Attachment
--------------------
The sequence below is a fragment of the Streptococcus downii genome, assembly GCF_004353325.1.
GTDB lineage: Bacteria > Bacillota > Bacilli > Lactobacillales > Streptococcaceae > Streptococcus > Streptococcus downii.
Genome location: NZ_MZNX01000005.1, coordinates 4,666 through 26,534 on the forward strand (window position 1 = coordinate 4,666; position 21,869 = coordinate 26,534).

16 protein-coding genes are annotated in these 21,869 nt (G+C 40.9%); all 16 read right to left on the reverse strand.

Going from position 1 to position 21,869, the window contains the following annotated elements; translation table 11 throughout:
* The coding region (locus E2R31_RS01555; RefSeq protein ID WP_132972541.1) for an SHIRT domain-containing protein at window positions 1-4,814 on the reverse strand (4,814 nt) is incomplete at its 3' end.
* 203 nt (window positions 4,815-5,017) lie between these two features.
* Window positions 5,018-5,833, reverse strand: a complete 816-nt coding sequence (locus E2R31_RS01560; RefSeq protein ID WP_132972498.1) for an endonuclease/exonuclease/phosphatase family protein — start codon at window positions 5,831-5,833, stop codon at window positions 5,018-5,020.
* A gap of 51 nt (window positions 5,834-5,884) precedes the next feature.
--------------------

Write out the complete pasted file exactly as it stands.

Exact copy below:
The sequence below is a fragment of the Streptococcus downii genome, assembly GCF_004353325.1.
GTDB lineage: Bacteria > Bacillota > Bacilli > Lactobacillales > Streptococcaceae > Streptococcus > Streptococcus downii.
Genome location: NZ_MZNX01000005.1, coordinates 4,666 through 26,534 on the forward strand (window position 1 = coordinate 4,666; position 21,869 = coordinate 26,534).

16 protein-coding genes are annotated in these 21,869 nt (G+C 40.9%); all 16 read right to left on the reverse strand.

Going from position 1 to position 21,869, the window contains the following annotated elements; translation table 11 throughout:
* The coding region (locus E2R31_RS01555; RefSeq protein ID WP_132972541.1) for an SHIRT domain-containing protein at window positions 1-4,814 on the reverse strand (4,814 nt) is incomplete at its 3' end.
* 203 nt (window positions 4,815-5,017) lie between these two features.
* Window positions 5,018-5,833, reverse strand: a complete 816-nt coding sequence (locus E2R31_RS01560; RefSeq protein ID WP_132972498.1) for an endonuclease/exonuclease/phosphatase family protein — start codon at window positions 5,831-5,833, stop codon at window positions 5,018-5,020.
* A gap of 51 nt (window positions 5,834-5,884) precedes the next feature.